It's at about this point that I usually get a tingling sensation in my toes that's my body's way of telling me to pay attention. I had already checked the aircraft performance charts and found that we were capable of climbing another 2,000 feet if needed...but I had no intention of climbing.  That extra 2,000 feet was the extra performance that I needed to feel comfortable as we crossed the storm ahead.  The thunderstorms were "embedded" which meant the storm cells you see on the radar screen above were hidden from view by cloud cover.  As we entered the clouds, we would have to engage the wing and engine anti-ice systems to keep the engines, wings and tail clear of ice.

The anti-ice systems on most jet aircraft use air from the engines to heat the leading edges of the engines, wing and tail and the air used to keep these areas clear of ice is a direct draw on the engine.  Any power draw on the engine will affect the aircraft's ability to maintain altitude.  As an example, an MD80 that weighs 133,700 pounds is capable of maintaining 34,000 feet with the engine and wing anti-ice systems turned off.  With those systems turned on, the aircraft would have to weigh less than 130,300 pounds to maintain the same altitude...a 3,400 pound reduction in the lift capability of the aircraft.  For these reasons, I wanted to stay at 34,000.

One nice thing about the average line of thunderstorms is that they're usually only about 10 to 20 miles wide.  So that uncomfortable feeling I get from flying around a thunderstorm so close to the maximum capability of the aircraft only lasts for a few minutes...then it's gone.  It also brings to mind an old saying.  "There are old pilots and there are bold pilots, but there are no old, bold pilots."  I'm not ashamed of the uncomfortable feeling I get when operating near the edge of the envelope.  I intend to be an old pilot...not a bold one.

We encountered light to moderate turbulence and at one point as we flew through a significant downdraft, the auto throttles advanced the engines to full power in an attempt to maintain the speed I had selected on the flight guidance panel.  Since we had elected to stay at a lower altitude, there was ample power to maintain our speed and altitude.  With the engines sitting steady at max cruise power, I was pleased with the decision not to climb to a higher altitude.

The ride through weather such as this always seems to be the worst just before you break out the back side of the storm and into clear air.  As we broke out into blue sky with my concern and tingly toes in the rear view mirror, I took a moment to look back and appreciate the storm we would leave behind.  Thunderstorms are beautiful...from a distance.

6 comments:

  1. Brad, that was a great example of the differing utilities of NEXRAD-type info and wx radar info. Indeed if I'd seen the picture you included on the Garmnin 396 in my 182, there's no way I'd have attempted the track you chose. NEXRAD is a weather avoidance tool, radar is a weather penetration tool.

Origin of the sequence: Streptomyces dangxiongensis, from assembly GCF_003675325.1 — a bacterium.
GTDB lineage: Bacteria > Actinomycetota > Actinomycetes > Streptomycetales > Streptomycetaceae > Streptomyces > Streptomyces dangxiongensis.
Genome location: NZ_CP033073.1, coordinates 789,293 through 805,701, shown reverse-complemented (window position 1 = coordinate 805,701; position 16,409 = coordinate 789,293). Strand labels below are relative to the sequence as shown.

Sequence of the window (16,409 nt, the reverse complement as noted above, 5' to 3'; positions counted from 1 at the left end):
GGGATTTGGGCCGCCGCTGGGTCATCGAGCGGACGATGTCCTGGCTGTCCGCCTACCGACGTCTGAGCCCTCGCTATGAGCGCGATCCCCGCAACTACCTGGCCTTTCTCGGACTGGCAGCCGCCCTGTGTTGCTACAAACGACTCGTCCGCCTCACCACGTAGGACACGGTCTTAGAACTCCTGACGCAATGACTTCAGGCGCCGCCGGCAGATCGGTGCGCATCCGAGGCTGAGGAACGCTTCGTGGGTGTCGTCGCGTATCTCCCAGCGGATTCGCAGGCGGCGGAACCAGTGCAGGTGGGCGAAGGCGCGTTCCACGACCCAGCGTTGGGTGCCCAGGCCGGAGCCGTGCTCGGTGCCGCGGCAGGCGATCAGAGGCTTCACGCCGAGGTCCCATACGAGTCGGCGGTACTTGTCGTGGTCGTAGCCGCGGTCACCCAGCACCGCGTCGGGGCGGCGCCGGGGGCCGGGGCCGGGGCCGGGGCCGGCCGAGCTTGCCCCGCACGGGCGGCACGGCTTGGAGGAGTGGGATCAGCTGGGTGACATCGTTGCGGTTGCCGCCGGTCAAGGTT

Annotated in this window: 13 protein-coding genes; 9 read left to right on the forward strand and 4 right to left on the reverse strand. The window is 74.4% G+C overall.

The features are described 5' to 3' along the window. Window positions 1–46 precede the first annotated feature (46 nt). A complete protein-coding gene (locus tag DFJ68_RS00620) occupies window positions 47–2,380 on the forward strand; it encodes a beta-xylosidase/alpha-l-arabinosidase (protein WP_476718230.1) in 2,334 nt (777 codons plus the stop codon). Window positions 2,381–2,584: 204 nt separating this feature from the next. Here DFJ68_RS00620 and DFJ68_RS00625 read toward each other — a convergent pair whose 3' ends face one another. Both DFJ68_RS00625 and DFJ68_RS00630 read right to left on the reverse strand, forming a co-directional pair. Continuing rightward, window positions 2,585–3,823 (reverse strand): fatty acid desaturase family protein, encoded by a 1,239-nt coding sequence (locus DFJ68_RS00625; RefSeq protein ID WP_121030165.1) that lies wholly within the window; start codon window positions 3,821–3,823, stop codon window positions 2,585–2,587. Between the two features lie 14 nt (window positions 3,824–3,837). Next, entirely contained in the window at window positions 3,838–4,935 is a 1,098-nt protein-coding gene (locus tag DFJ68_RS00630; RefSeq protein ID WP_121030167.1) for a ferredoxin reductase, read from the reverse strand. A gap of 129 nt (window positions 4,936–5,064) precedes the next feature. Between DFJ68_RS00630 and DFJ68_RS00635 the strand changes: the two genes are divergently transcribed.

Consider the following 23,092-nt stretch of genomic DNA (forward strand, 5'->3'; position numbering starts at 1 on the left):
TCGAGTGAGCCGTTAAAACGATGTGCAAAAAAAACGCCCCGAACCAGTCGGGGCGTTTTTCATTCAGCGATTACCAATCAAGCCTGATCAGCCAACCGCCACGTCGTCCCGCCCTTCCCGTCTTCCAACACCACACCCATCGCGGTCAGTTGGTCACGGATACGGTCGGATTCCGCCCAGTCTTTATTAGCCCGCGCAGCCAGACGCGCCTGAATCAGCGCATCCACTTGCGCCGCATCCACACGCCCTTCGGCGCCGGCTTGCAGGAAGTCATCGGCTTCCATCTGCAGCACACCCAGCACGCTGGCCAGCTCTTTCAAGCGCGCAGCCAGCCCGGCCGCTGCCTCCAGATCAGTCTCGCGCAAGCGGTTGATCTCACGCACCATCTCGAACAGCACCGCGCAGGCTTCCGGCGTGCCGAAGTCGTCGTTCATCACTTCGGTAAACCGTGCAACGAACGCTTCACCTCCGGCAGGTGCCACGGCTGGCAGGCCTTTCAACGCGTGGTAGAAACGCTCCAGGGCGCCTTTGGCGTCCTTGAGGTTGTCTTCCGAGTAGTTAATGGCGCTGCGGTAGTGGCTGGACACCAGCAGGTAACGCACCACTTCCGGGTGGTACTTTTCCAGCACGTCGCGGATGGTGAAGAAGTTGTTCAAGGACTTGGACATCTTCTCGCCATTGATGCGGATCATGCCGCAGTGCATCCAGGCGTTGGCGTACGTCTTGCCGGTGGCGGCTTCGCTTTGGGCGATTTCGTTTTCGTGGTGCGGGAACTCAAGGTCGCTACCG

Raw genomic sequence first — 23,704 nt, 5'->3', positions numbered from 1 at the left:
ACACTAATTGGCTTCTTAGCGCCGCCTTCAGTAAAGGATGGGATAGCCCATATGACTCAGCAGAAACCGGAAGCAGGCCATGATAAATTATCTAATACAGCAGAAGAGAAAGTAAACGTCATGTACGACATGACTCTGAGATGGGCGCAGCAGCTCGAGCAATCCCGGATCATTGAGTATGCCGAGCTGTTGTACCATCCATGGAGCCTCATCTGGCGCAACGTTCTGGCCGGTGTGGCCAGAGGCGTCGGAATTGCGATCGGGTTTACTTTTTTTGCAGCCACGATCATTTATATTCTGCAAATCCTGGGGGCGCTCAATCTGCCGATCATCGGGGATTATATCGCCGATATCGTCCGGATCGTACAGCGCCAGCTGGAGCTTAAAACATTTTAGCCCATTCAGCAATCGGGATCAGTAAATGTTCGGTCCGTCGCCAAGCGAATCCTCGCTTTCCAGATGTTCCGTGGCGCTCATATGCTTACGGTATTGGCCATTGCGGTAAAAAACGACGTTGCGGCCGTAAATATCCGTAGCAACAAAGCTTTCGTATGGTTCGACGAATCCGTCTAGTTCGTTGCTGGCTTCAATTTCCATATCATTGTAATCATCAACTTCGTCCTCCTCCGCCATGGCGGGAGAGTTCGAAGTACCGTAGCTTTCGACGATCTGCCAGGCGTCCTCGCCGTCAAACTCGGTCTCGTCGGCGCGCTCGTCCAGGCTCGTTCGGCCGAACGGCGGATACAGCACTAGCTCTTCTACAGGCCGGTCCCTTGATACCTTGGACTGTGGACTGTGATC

NEXRAD gives you a composite picture, showing essentially the worst-case return from any altitude at each lat-lon coordinate. Look at this recent post of mine for a minor example of the reason you have to supplement NEXRAD with input from the Mark I eyeball.

    Finally, "embedded" is a dirty word for us FLIB-drivers. I'll leave that stuff to pro's like you.

    Thanks for sharing your insights; it helps make all of us safer.

    Regards,

    Frank

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  2. Wonderful input Frank. Thanks so much for your comment. "NEXRAD is a weather avoidance tool, radar is a weather penetration tool" I often wish we had a NEXRAD display available in our cockpits. A combination of the two would make for a very well informed decision.

    Thanks again.

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  3. We had a ton of AA diversions to OKC just the other day.Glad to here you all were able to make it back home. Good thing Frontier flies to DEN. We were out of there just as the first round of diversions from DFW came in. We have seen a lot of new aircraft out here with the storm system out east.

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  4. Terrific post, and the point about the two-dimensional vs. three-dimensional images of the storm line is an important one.

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  5. Wow, we passengers and airplane/aircraft lovers really have no idea about the pressures (and tingly toes) our pilots face.

    It's about time this one showed some appreciation for what you all do for us.

    I'm going to create a link to this blog from my website at www.Airplane-and-Aircraft.com/airplane-pictures

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  6. Terrific post the point of two dimensional vs three is good.

    Education